Green screens and underpants: How I engaged my little monsters!

Amy Kingsley

Since qualifying as a primary school teacher in 2009, I have taught across KS1 and 2 at three schools in the Manchester area. After studying English and Hispanic Studies at Sheffield University, I went on to complete a PGCE Primary in Spanish at Manchester Metropolitan University. I'm passionate about making English lessons exciting and engaging through the use of ICT. I was thrilled to join Russell Scott Primary School earlier this year and I'm loving my role developing the teaching of literacy through the use of iPads.

Follow @MissKingsley85

Website: Email This email address is being protected from spambots. You need JavaScript enabled to view it.

My job as a Year One teacher is many things, but it is certainly never dull! I count dressing up, leaving mysterious messages and generally making a bit of a fool of myself as all in a day’s work! Luckily, my colleague is almost as crazy as me and fully on board for the ride! Faced with a lively and very enthusiastic cohort, we wanted to end the previous school year with a topic which would really engage them. Thus we began our topic ‘Do monsters live amongst us?’ by hooking pupils into Claire Freedman’s book: Monsters Love Underpants.

If you are unfamiliar with the story, here’s a video of our pupils reading it aloud in front of a green screen:

YouTube link

Pupils arrived at school after the May half term break to find a mysterious puddle of slime and an envelope containing a misspelt but phonically decodable letter addressed to Year One. They were amused at the visitor’s poor spelling but could decode it, which was excellent practise for the upcoming Phonic Screening Check!

In the letter, Slimy Steve (who was considering relocating to Denton) asked the children some questions about their local area. Children enjoyed answering his questions, particularly “Whair can I goa shopping for nyoo underpants?”

The next day, pupils were surprised to find that Slimy Steve (and his family) had left their underpants to dry in the classroom! Pupils discovered a washing line displaying underpants in a variety of sizes and styles, as well as some monster profiles. Pupils read the profiles in groups and matched each pair of underpants with their owner!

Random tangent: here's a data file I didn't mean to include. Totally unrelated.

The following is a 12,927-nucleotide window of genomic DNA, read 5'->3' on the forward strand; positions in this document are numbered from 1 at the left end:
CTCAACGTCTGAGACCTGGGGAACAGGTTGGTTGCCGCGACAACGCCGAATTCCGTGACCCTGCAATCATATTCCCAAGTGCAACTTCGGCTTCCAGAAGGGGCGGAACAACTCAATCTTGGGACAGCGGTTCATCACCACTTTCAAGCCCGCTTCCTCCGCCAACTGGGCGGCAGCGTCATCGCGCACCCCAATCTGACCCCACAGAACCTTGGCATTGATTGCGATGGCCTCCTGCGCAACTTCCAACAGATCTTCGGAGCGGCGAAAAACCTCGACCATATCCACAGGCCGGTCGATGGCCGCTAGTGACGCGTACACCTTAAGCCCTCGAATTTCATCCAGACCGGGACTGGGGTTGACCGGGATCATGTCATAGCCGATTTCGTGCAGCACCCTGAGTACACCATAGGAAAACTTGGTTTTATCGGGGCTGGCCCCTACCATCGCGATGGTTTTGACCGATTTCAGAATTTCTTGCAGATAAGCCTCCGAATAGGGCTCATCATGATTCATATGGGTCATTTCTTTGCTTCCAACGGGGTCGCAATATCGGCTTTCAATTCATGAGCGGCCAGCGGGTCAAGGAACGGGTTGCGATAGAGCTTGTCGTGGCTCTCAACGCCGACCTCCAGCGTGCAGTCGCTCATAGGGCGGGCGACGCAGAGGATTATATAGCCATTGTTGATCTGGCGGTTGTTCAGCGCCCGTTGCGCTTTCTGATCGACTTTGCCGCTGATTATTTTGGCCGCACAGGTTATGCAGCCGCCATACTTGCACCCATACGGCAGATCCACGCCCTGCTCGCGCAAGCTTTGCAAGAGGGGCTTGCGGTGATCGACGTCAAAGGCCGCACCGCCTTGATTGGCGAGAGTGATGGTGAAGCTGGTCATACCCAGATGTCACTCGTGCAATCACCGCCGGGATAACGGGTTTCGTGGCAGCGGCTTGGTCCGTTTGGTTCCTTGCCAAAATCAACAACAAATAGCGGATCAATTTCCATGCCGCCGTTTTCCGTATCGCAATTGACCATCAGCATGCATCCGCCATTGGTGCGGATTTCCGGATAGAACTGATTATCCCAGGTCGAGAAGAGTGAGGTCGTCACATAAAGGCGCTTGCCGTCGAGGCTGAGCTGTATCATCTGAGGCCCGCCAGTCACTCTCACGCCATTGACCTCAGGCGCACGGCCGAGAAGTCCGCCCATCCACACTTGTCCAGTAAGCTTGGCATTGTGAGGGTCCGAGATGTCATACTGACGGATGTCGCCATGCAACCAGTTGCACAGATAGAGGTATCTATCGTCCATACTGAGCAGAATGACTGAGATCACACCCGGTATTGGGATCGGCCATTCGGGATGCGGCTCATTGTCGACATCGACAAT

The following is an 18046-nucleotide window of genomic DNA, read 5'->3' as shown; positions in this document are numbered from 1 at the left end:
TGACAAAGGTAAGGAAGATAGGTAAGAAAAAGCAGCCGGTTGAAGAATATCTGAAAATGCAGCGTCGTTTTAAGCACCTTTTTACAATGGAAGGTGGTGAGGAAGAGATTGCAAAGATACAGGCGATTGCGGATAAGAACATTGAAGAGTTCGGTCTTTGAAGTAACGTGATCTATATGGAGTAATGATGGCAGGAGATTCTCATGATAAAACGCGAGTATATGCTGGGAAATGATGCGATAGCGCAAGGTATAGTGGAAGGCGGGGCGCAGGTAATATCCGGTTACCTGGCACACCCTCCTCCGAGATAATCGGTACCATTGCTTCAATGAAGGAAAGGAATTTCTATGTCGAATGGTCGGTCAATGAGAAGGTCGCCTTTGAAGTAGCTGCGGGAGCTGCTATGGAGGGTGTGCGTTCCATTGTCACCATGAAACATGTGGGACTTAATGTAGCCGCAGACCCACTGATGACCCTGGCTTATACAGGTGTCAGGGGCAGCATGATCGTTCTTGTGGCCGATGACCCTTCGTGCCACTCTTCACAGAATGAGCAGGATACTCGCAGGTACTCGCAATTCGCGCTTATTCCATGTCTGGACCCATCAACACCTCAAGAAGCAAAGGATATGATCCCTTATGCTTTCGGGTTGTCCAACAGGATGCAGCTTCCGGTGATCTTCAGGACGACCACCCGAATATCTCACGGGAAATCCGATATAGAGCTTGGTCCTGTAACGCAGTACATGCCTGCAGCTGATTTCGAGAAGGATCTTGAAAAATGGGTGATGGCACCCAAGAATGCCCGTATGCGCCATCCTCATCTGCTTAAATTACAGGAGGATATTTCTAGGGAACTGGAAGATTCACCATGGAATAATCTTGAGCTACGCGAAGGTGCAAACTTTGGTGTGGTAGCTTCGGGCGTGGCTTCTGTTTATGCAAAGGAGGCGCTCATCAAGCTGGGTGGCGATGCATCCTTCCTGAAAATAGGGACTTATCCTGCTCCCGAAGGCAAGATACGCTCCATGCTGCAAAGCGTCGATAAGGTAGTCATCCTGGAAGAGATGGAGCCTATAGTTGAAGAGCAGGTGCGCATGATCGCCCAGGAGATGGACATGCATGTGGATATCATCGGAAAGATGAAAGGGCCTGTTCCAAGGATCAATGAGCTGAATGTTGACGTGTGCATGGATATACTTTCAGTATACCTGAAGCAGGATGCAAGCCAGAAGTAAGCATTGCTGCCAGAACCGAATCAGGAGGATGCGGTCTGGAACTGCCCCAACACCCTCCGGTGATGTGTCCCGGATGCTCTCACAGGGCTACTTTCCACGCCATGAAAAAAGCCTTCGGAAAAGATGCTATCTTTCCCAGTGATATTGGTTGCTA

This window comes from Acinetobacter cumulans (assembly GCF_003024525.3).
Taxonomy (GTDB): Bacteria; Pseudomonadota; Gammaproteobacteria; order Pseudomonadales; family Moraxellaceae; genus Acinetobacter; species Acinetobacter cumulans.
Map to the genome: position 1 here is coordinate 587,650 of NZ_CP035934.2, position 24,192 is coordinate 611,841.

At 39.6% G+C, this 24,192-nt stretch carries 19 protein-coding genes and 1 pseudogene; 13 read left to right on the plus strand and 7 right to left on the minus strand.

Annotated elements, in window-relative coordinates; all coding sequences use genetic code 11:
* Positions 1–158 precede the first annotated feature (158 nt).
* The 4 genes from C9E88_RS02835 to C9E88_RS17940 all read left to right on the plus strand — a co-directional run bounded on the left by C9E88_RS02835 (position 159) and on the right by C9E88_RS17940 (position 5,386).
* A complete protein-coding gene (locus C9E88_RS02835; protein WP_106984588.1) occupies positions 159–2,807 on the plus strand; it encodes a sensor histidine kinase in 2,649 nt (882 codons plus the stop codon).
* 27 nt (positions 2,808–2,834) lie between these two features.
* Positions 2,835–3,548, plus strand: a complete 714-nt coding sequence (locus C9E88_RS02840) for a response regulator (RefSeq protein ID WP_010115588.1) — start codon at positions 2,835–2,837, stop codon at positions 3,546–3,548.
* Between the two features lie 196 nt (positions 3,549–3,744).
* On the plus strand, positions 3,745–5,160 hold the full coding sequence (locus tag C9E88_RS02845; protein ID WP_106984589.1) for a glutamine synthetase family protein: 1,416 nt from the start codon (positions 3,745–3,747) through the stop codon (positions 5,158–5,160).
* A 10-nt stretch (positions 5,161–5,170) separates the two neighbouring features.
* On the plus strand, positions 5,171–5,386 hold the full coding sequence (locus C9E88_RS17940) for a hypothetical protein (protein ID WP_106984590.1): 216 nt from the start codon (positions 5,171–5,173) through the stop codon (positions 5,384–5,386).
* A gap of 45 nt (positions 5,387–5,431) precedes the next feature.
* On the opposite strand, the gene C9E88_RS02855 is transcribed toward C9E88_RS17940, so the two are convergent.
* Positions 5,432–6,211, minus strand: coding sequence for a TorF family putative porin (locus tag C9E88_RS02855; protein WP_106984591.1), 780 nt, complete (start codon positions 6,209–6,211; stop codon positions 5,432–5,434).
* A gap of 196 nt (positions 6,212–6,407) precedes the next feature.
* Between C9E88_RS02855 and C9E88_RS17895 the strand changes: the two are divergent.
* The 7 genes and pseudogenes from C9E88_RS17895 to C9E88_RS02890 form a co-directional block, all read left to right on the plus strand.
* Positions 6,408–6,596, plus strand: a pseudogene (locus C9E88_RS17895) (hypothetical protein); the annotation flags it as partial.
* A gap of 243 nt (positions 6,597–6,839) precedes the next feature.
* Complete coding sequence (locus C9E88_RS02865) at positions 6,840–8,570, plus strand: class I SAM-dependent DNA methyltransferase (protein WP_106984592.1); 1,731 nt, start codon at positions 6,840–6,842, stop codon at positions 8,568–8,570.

Pupils then wrote sentences to explain their choices, which was a perfect opportunity to practise using the connective ‘because’. This image shows an example of a monster profile and a finished piece of work:

Year One were excited to return to school the next day to find out if Slimy Steve had left any more surprises! We explained that, curious to discover the slimy culprit, the headteacher had been closely examining the school CCTV and had spotted some interesting footage of the KS1 playground!

Pupils watched the CCTV and listened to a witness statement from their Reception teacher, who had been shopping when a suspiciously green and spiky looking creature rushed past!

YouTube link

Children then generated adjectives to describe the slimy suspect and created posters to display around school.

Our ‘book hook’ week culminated in children discovering a gift along with another misspelt but decodable note from Slimy Steve. The gift was a copy of Monsters Love Underpants and children recognised some of the familiar characters, such as the slimy Drool Monster, whose pants fall down all the time!

A week of hooking children into the story led to pupils planning and writing their own ‘Monsters love…’ stories. They had some imaginative ideas, such as ‘Monsters love Mars bars’, ‘Monsters love tarantulas’ and (my personal favourite) ‘Monsters love high heels’!

To complement our English work, we planned monster-themed topic lessons on mythical monsters around the world. Starting with the Loch Ness Monster, we looked at spoof images of Nessie throughout history and discussed how they had been made. We looked at more modern spoof images and explored how images can be manipulated using the cropping feature within the Explain Everything iPad app.

Simple instructions for cropping an image using Explain Everything can be found here.

To introduce pupils to email as part of the Computing curriculum, we used a fake email generator website to send pupils an email from ‘Scary Susan’, challenging them to find images of the Loch Ness Monster. They used Google to find pictures and then replied to Scary Susan’s email as a class. Fake email generators can be found quite easily with a Google search.